Tales from the Crypt Episode 83: A Slight Case of Murder

General Information

Director: Brian Helgeland

Writer: Brian Helgeland

Cast: Francesca Annis, Christopher Cazenove, Elizabeth Spriggs, Patrick Barlow, and John Kassir

Composer: Chris Boardman

Air Date: 5/3/1996



One evening, Larry Bannister (Christopher Cazenove) breaks into the house of his wife Sharon (Francesca Annis)—a murder mystery novelist—and attempts toTales from the Crypt A Slight Case of Murder kill her. Complications arise when Joey Trask (Patrick Barlow), son of nosy neighbor Mrs. Trask (Elizabeth Spriggs), claims to be having a romantic correspondence with Sharon—much to her surprise.

For its campy dialogue and utter lack of realism, “A Slight Case of Murder” may fail to captivate those with a sophisticated sense of humor and entertainment. The fittingly cold, sinister performances of Francesca Annis and Christopher Cazenove should, however, be commended.



Tales from the Crypt A Slight Case of MurderBy using a telephone to play cat-and-mouse games with each other, Larry and Sharon Bannister—an estranged husband and wife respectively—enhance the overall tension of this episode. (Horror fans may, in fact, note many similarities between the antics of both main characters and those of Ghostface, a masked killer who, in Wes Craven’s Scream, makes a series of threatening calls before attacking his victims.)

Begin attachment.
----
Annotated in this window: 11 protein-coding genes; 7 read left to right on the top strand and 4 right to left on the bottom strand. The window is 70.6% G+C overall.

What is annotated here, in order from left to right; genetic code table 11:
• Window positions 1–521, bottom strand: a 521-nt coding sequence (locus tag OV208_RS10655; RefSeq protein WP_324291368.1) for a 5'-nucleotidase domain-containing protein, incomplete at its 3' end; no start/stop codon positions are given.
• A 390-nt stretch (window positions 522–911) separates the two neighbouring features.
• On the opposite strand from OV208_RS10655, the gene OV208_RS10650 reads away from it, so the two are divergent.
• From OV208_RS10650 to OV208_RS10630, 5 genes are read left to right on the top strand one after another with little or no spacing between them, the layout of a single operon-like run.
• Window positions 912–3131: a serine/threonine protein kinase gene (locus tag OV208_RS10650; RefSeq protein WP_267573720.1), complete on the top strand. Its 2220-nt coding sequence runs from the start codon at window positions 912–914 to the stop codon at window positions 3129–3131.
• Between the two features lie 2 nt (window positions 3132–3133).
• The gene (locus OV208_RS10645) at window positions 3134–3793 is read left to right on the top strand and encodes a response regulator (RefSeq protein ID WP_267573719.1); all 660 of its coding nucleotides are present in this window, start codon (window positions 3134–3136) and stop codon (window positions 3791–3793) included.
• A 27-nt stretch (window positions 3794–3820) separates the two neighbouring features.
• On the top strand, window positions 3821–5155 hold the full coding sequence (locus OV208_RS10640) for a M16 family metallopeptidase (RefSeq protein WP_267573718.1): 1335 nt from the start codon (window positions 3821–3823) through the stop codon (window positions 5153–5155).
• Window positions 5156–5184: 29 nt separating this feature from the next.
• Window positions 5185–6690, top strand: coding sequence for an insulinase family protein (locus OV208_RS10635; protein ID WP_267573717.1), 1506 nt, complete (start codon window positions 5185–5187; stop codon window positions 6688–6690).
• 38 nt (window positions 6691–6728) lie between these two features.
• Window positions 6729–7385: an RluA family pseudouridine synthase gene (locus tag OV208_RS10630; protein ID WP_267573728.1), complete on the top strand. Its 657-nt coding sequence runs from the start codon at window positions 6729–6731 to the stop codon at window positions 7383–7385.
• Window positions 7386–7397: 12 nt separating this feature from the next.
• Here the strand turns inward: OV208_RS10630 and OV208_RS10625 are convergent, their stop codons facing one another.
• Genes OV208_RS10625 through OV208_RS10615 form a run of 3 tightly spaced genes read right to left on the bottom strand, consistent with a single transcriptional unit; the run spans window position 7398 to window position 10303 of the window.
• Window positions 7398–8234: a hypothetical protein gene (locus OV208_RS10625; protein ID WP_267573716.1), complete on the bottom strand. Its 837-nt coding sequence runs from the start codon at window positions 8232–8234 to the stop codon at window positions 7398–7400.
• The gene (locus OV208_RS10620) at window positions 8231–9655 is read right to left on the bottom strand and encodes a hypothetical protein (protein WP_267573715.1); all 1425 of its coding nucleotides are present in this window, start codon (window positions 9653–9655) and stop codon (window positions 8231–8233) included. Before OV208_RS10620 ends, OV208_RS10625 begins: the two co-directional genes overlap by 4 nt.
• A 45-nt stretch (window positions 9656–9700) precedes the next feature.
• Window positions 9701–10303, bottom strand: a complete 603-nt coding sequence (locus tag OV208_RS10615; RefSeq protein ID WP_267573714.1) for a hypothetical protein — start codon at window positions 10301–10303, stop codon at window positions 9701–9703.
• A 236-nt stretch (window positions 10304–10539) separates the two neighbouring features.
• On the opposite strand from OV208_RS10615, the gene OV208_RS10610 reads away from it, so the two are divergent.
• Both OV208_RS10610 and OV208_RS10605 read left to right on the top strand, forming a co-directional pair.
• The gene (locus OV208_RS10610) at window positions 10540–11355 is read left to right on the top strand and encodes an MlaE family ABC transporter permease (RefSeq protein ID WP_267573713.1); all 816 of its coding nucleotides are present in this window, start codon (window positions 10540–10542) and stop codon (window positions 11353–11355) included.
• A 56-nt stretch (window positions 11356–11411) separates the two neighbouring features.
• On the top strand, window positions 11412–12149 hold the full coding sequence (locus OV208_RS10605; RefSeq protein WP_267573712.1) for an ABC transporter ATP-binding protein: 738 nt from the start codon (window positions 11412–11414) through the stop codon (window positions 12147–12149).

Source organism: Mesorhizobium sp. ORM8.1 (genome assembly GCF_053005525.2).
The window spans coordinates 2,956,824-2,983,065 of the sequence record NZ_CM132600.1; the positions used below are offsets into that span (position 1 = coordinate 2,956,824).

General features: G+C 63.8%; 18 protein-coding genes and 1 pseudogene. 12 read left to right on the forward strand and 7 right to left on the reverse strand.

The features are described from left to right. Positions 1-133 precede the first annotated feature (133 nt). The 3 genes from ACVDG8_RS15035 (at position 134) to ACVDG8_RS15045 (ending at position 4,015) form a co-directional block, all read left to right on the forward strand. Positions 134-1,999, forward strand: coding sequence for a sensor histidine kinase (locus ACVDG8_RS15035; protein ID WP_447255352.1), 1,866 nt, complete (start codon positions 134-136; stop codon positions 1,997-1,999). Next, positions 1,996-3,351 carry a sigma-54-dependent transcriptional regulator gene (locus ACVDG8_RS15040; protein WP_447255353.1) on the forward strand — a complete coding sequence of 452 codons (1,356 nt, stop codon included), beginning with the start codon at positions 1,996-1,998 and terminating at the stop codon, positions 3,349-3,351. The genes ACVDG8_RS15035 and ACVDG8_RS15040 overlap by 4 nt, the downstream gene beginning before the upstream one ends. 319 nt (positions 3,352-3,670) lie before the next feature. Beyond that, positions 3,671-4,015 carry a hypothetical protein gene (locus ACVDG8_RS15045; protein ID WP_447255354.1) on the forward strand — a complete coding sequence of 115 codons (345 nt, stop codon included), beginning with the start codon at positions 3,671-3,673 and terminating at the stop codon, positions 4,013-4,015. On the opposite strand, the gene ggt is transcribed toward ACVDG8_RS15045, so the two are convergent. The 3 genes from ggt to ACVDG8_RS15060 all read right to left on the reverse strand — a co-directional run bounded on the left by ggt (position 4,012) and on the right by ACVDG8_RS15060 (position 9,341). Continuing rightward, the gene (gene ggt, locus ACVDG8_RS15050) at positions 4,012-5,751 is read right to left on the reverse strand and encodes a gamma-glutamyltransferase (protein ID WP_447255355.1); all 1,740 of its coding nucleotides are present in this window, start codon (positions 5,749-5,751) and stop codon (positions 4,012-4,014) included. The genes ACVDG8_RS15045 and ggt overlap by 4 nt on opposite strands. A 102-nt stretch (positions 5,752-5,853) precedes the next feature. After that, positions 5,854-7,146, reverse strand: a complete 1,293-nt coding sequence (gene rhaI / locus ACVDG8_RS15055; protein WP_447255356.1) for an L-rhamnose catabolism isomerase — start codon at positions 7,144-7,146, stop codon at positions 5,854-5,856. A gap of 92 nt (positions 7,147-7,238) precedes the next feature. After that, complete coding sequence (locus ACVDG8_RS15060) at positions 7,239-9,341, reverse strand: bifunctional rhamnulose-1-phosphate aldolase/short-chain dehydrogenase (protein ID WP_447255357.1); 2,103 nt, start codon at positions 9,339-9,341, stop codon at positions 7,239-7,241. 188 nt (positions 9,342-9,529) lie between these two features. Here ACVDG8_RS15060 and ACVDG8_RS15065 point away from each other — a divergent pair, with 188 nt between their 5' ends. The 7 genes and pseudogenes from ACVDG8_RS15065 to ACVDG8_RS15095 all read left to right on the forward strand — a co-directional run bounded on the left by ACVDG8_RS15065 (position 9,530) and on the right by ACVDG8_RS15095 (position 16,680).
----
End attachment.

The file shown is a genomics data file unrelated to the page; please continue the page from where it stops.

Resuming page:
This offering is marred by frequent tonal inconsistencies, often transitioning between a straightforward, atmospheric murder mystery and a British black comedy. Tales from the Crypt A Slight Case of MurderEspecially distracting are the hijinks of Mrs. Trask and her son Joey, the exaggerated (if not thoroughly cartoonish) personalities of whom seem highly out-of-place in a serious horror narrative.

“A Slight Case of Murder” also deserves criticism for its implausible twist ending, which borders on the absurd—even by the zany, over-the-top standards of Tales from the Crypt.



Tales from the Crypt A Slight Case of MurderThough entirely ridiculous, “A Slight Case of Murder” rightly indicates that one should never underestimate people who come across as weak, eccentric, or unassuming.


Concluding Comments

This episode offers a goofy, poorly executed twist on the murder mystery genre. Tales from the Crypt viewers may nevertheless enjoy “A Slight Case of Murder,” which benefits from an occasionally suspenseful tone.


Overall Quality: 3/10


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